To support their allegation concerning loss of business, plaintiffs introduced one witness, Ed Engdahl, who testified that he was in the trucking business and had purchased diesel fuel and gasoline from plaintiff. In the early part of 1957 he purchased a 1957 Buick and began to purchase ethyl for it from plaintiff. His Buick 'pinged' and rattled on this ethyl but did not when he used Mobil ethyl. He discontinued purchasing ethyl from plaintiff but continued to buy his other fuel needs from him. Plaintiffs failed to introduce evidence showing a decline in profits, and the trial judge ruled that they had not proved loss of...

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17 cases
  • Dailey v. Holiday Distributing Corp.
    • United States
    • Iowa Supreme Court
    • 6 Junio 1967
    ...form and time of notice is determinable according to the factual situation presented in each individual case. See Truesdale v. Friedman, 270 Minn. 109, 132 N.W.2d 854, 862, and Annos. 41 A.L.R.2d 813 and 53 A.L.R.2d Where all evidence is such as to compel reasonable men to reach only one co......
  • Soo Line R. Co. v. Fruehauf Corp.
    • United States
    • U.S. Court of Appeals — Eighth Circuit
    • 25 Enero 1977
    ...569 (1975); Northern Petrochemical Co. v. Thorsen & Thorshov, Inc., 297 Minn. 118, 211 N.W.2d 159, 165 (1973); Truesdale v. Friedman, 270 Minn. 109, 132 N.W.2d 854, 865 (1965). The buyer is not limited to repair costs when repair does not completely restore the goods to the value which they......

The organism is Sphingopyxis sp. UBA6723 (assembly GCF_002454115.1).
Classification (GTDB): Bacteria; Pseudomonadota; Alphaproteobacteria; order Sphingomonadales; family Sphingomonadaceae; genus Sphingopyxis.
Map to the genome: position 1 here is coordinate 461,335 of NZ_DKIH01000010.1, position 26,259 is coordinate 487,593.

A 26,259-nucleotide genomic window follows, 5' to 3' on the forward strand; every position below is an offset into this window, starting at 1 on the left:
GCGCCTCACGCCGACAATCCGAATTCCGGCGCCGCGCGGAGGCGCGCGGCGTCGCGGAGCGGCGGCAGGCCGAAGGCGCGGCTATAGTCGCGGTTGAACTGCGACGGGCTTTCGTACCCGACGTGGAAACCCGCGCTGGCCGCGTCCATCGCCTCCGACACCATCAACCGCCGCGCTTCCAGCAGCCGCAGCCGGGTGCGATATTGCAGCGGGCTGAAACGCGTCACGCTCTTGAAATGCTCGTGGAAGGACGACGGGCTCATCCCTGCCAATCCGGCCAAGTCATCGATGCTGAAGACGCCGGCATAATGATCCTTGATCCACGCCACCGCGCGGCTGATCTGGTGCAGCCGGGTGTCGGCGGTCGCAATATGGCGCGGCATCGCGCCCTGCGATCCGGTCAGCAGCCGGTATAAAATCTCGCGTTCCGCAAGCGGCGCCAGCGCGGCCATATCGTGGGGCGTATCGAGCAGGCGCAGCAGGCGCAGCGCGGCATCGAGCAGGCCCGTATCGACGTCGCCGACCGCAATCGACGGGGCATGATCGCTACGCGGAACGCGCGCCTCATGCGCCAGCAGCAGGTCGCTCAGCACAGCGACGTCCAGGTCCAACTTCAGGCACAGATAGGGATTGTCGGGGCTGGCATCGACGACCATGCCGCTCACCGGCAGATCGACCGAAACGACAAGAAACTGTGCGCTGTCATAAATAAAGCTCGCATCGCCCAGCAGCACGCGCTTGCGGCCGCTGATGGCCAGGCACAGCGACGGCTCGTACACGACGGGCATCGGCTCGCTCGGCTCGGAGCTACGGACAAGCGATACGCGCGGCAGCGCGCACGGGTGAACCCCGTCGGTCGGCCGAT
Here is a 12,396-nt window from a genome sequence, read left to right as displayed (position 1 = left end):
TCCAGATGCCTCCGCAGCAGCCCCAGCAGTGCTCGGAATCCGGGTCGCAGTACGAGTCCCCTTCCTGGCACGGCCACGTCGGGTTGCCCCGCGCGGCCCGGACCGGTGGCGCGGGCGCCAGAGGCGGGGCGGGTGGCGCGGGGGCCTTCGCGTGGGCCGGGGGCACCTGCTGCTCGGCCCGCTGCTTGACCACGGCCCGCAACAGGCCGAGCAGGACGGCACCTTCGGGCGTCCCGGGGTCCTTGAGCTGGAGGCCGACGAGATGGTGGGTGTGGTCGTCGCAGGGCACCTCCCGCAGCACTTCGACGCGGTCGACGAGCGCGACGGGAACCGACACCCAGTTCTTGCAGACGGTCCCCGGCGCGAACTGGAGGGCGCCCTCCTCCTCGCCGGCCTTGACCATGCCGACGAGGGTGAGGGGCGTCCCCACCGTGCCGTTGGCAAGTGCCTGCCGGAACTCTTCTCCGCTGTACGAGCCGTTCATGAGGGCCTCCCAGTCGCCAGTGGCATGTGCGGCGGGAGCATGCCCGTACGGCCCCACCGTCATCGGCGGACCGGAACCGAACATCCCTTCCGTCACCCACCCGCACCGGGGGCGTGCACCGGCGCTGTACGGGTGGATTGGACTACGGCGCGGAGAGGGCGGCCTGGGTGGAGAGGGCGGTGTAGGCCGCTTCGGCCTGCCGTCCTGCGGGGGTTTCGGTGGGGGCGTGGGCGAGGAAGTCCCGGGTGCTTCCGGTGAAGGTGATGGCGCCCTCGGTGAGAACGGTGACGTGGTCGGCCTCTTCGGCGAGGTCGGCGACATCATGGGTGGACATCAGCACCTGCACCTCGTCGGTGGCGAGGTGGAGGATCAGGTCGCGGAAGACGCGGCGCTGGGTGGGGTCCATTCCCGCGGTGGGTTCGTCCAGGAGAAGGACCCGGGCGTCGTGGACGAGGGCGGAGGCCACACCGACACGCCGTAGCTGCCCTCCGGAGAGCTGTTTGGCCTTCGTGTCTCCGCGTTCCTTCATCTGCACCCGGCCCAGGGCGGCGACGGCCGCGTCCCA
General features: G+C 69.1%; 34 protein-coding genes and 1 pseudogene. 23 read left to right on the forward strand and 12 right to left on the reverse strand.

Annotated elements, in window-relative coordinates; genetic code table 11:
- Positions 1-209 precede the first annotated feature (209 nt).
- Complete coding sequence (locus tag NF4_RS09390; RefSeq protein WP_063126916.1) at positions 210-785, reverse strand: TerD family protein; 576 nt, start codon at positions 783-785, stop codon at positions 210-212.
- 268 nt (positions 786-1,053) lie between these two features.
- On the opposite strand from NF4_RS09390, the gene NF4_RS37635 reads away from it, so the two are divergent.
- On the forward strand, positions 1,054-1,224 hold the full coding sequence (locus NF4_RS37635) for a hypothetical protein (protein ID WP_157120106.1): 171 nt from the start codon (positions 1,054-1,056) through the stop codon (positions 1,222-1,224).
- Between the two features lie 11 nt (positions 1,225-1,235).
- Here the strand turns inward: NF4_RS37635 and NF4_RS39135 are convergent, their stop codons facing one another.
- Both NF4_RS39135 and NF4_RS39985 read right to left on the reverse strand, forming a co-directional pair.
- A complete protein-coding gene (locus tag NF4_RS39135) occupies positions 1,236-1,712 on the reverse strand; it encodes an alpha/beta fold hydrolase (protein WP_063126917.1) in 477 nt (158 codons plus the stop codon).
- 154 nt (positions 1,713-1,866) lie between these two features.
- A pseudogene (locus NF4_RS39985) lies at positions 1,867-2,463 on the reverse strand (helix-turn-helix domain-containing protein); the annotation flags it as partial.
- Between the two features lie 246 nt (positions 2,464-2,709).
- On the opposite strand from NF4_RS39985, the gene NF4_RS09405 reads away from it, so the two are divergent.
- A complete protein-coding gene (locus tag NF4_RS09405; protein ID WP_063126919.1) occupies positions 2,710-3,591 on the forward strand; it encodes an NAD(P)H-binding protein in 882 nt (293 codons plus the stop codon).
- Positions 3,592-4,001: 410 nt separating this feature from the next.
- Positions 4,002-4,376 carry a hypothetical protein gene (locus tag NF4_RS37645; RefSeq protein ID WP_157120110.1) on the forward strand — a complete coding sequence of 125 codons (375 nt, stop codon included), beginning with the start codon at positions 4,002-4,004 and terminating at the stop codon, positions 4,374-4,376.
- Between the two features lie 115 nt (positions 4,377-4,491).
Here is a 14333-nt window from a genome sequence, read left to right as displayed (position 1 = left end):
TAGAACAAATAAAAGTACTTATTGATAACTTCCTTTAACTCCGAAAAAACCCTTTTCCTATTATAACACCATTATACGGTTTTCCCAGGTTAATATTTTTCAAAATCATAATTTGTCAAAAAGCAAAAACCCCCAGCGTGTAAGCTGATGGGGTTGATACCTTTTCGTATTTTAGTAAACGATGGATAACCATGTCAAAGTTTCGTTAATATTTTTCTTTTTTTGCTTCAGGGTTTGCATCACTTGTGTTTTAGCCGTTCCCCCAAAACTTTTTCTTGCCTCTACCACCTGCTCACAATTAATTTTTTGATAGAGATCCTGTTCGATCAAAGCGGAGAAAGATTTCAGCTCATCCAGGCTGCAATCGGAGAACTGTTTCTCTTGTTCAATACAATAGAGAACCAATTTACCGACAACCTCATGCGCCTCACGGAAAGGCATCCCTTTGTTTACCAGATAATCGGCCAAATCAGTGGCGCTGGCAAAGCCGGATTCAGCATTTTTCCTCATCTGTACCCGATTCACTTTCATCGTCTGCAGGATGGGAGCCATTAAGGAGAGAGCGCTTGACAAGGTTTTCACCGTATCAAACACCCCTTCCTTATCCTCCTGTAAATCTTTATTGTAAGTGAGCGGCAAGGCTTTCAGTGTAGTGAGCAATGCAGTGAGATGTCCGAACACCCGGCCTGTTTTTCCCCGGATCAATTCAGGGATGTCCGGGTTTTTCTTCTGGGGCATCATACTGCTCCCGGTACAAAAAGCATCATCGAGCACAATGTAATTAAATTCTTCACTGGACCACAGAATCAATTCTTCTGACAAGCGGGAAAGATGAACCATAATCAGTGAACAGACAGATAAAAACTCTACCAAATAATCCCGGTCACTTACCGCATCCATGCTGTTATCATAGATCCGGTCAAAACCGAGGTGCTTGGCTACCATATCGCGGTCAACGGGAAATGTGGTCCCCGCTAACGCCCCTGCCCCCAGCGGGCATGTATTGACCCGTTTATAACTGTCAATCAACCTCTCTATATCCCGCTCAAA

• State v. Gray, C4-89-1566
    • United States
    • Minnesota Supreme Court
    • 1 Junio 1990
    ...draw such an inference solely from an absence of evidence concerning every second prior to the shooting. See Truesdale v. Friedman, 270 Minn. 109, 127, 132 N.W.2d 854, 866 (1965) (mere conjecture). On the record, the trial court's refusal to give a self-defense instruction was proper, becau......
  • Barclay v. Icon Health & Fitness, Inc.
    • United States
    • U.S. District Court — District of Minnesota
    • 17 Febrero 2022 measuring from “[t]he date when the buyer becomes aware or should have become aware of the claimed defect.” Truesdale v. Friedman, 132 N.W.2d 854, 862 (Minn. 1965); see also Blendtec, Inc., 500 F.Supp.3d at 1290. Generally, “[w]hat constitutes a ‘reasonable time' is a jury question and d......